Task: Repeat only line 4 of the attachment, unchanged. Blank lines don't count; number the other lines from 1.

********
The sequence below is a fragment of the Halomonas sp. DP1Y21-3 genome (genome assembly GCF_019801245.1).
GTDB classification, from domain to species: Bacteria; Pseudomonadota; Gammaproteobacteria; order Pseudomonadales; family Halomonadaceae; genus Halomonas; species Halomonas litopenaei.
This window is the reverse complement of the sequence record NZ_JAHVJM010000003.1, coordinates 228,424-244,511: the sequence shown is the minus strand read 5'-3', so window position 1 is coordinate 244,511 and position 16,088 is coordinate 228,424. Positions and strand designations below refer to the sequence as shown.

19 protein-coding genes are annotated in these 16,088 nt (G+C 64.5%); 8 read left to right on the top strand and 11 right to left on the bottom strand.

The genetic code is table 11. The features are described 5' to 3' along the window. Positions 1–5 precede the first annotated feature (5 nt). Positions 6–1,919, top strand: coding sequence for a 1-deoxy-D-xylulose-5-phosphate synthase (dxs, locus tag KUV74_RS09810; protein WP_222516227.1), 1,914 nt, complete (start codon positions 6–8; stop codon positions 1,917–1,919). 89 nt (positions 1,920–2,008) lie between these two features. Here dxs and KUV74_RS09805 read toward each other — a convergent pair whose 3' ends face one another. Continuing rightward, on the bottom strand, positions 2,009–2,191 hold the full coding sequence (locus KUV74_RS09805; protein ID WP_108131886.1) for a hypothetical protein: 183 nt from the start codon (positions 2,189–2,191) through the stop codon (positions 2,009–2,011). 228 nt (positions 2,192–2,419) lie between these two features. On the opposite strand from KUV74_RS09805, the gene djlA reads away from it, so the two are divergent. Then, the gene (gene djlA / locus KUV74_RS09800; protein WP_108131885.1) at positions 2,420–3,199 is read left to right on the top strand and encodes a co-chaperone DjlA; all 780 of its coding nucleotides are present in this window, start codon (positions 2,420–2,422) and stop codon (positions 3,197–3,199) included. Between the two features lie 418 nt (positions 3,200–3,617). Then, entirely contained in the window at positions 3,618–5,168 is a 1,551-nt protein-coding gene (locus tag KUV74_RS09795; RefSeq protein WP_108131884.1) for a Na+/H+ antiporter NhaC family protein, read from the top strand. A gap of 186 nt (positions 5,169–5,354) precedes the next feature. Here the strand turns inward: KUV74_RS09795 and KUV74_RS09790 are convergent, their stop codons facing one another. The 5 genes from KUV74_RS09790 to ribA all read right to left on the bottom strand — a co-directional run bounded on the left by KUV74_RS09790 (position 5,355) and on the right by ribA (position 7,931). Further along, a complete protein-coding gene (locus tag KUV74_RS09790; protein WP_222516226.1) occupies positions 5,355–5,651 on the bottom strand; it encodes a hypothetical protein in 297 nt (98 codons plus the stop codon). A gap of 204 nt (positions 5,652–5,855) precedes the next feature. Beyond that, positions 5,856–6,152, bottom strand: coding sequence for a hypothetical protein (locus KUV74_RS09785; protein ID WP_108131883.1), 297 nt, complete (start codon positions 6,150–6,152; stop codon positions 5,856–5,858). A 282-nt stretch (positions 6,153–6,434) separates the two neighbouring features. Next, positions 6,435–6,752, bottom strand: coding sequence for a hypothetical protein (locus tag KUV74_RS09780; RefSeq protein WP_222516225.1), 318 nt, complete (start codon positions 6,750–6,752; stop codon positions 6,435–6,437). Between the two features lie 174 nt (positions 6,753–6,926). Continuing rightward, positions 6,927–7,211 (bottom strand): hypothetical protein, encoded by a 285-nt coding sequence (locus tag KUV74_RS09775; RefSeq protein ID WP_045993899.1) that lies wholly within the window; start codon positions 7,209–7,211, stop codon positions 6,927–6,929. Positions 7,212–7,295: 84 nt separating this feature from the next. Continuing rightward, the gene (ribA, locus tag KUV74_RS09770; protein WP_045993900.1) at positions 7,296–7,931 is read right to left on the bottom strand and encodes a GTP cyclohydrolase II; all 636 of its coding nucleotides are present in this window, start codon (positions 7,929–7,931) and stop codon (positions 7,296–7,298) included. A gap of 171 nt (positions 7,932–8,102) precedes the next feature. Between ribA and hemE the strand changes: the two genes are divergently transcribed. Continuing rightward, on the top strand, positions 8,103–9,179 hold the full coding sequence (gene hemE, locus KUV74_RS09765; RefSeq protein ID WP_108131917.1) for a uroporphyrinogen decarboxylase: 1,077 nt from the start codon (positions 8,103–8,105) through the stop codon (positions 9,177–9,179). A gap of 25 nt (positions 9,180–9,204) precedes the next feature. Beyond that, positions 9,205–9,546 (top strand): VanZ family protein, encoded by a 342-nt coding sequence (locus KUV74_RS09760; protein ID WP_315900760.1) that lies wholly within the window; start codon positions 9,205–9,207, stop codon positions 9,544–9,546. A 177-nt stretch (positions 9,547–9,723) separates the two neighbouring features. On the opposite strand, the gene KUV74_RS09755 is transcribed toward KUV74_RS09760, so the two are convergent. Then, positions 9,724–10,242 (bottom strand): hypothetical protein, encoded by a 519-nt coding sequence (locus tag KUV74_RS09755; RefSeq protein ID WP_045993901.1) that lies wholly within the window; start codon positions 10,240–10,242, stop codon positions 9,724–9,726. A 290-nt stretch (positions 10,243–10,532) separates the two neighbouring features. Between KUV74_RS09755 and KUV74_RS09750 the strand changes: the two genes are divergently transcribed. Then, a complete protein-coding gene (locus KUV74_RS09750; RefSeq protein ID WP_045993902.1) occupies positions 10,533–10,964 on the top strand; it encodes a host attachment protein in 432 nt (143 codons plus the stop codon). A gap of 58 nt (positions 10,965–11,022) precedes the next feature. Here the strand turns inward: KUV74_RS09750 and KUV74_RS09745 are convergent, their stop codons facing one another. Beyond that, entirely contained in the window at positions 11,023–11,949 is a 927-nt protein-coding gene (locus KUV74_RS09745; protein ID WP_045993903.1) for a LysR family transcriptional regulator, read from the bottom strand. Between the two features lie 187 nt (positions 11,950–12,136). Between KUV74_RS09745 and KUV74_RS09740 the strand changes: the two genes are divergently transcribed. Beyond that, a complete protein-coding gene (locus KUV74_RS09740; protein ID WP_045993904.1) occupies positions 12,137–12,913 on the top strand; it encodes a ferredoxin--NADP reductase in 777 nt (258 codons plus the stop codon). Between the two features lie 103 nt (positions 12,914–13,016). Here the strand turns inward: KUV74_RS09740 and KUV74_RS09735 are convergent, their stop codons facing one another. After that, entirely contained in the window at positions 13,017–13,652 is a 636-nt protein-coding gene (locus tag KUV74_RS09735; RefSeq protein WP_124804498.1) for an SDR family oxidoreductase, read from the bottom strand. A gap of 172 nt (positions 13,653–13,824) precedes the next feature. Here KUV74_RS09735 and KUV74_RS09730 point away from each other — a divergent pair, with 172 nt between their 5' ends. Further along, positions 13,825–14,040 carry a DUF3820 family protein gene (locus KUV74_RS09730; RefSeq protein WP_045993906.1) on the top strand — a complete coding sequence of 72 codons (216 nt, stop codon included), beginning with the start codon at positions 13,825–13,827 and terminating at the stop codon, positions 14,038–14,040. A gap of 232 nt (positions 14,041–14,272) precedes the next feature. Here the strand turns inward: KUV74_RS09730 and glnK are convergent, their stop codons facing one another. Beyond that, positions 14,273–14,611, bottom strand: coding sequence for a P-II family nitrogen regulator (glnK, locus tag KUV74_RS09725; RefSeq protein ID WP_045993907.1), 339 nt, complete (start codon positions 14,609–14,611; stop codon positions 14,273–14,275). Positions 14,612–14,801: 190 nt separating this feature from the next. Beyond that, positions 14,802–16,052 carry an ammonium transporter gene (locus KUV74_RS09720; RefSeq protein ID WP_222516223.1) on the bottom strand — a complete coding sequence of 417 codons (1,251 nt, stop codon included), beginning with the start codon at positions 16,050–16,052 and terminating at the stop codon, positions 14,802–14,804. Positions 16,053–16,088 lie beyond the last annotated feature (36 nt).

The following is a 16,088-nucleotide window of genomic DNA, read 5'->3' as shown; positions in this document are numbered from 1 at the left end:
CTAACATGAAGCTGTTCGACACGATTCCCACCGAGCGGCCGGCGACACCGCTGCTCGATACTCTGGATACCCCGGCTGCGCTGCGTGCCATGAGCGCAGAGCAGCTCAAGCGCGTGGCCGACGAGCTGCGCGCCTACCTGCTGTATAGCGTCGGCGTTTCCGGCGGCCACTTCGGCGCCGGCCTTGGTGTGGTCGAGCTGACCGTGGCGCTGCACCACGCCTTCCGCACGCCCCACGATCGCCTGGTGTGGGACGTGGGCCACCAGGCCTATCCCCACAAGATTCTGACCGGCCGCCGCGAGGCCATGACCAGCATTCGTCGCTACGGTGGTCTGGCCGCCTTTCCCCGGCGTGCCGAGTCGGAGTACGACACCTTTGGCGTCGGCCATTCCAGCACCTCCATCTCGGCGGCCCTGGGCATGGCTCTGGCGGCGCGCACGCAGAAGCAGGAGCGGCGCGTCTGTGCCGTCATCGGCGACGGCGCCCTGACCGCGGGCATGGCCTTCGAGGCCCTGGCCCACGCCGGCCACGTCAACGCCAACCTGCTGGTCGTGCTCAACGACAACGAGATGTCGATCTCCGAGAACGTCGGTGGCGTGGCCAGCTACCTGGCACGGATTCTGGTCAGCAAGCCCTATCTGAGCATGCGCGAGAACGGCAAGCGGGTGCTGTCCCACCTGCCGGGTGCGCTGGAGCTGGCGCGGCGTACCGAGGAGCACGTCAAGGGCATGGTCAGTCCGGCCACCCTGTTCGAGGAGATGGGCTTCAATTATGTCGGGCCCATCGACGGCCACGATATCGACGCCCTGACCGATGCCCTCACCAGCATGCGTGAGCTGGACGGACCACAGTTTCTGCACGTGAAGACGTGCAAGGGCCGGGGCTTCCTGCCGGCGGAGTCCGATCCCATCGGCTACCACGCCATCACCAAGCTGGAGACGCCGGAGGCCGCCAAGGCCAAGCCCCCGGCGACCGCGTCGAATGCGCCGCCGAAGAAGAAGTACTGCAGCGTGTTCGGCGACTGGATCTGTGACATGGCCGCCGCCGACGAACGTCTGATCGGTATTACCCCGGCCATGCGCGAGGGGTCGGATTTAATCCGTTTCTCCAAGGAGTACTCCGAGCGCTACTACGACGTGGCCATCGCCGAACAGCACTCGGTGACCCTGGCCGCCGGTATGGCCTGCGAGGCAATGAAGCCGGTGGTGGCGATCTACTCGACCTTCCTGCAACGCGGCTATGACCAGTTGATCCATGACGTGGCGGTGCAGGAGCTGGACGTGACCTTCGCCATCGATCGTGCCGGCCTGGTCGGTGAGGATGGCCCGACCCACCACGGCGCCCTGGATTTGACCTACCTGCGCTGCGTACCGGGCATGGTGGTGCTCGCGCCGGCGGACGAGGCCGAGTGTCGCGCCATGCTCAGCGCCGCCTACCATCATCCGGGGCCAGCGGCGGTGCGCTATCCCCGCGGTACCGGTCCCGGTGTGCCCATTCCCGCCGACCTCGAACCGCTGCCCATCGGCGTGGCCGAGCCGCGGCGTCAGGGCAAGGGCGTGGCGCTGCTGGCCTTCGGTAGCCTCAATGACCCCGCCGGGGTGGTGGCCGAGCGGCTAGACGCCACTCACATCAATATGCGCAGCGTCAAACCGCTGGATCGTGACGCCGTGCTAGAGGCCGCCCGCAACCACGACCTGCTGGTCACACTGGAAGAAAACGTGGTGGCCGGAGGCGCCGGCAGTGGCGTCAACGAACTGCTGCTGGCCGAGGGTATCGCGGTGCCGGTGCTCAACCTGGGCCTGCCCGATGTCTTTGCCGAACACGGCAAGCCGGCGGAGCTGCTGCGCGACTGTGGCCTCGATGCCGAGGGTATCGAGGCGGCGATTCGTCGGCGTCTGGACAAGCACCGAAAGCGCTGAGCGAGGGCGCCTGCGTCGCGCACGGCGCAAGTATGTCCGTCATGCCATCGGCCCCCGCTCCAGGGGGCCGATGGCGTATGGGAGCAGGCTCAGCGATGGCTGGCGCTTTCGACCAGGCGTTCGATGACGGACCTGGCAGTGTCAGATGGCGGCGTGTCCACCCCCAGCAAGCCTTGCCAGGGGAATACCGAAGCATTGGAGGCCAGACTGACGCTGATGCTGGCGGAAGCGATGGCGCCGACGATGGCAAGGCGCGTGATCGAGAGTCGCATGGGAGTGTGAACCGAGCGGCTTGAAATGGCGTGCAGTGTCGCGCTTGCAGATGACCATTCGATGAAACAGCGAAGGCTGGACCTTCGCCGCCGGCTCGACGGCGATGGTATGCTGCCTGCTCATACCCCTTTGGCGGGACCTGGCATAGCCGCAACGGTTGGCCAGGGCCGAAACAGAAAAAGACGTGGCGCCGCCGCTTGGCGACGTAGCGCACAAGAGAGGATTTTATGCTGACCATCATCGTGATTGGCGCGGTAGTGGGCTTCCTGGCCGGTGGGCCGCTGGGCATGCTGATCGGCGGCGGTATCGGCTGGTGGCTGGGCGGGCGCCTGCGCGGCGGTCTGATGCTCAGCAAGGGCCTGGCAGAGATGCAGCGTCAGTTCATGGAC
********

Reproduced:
19 protein-coding genes are annotated in these 16,088 nt (G+C 64.5%); 8 read left to right on the top strand and 11 right to left on the bottom strand.